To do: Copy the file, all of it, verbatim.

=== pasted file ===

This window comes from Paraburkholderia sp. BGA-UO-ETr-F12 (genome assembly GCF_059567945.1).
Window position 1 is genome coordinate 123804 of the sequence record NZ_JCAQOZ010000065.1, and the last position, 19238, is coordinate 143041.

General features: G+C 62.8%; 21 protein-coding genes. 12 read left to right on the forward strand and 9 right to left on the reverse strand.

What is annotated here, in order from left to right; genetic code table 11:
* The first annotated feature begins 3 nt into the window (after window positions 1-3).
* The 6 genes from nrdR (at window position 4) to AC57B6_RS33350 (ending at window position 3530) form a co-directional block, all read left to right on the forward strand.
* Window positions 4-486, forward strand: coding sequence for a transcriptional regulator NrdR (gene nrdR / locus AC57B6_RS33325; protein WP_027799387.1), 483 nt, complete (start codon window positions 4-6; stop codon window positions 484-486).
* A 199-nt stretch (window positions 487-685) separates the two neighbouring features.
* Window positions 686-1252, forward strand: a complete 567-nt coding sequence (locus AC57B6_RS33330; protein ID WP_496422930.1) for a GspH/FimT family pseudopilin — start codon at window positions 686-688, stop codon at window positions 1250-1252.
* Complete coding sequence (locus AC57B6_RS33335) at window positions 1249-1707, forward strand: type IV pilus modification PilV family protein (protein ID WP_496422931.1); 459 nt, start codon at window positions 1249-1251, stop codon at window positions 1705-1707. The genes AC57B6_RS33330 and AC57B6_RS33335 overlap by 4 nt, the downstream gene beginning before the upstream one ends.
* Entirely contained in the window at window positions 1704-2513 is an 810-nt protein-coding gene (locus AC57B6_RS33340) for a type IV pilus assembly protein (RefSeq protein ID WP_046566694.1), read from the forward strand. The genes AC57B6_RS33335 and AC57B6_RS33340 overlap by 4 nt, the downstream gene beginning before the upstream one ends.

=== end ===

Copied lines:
This window comes from Paraburkholderia sp. BGA-UO-ETr-F12 (genome assembly GCF_059567945.1).
Window position 1 is genome coordinate 123804 of the sequence record NZ_JCAQOZ010000065.1, and the last position, 19238, is coordinate 143041.

General features: G+C 62.8%; 21 protein-coding genes. 12 read left to right on the forward strand and 9 right to left on the reverse strand.

What is annotated here, in order from left to right; genetic code table 11:
* The first annotated feature begins 3 nt into the window (after window positions 1-3).
* The 6 genes from nrdR (at window position 4) to AC57B6_RS33350 (ending at window position 3530) form a co-directional block, all read left to right on the forward strand.
* Window positions 4-486, forward strand: coding sequence for a transcriptional regulator NrdR (gene nrdR / locus AC57B6_RS33325; protein WP_027799387.1), 483 nt, complete (start codon window positions 4-6; stop codon window positions 484-486).
* A 199-nt stretch (window positions 487-685) separates the two neighbouring features.
* Window positions 686-1252, forward strand: a complete 567-nt coding sequence (locus AC57B6_RS33330; protein ID WP_496422930.1) for a GspH/FimT family pseudopilin — start codon at window positions 686-688, stop codon at window positions 1250-1252.
* Complete coding sequence (locus AC57B6_RS33335) at window positions 1249-1707, forward strand: type IV pilus modification PilV family protein (protein ID WP_496422931.1); 459 nt, start codon at window positions 1249-1251, stop codon at window positions 1705-1707. The genes AC57B6_RS33330 and AC57B6_RS33335 overlap by 4 nt, the downstream gene beginning before the upstream one ends.
* Entirely contained in the window at window positions 1704-2513 is an 810-nt protein-coding gene (locus AC57B6_RS33340) for a type IV pilus assembly protein (RefSeq protein ID WP_046566694.1), read from the forward strand. The genes AC57B6_RS33335 and AC57B6_RS33340 overlap by 4 nt, the downstream gene beginning before the upstream one ends.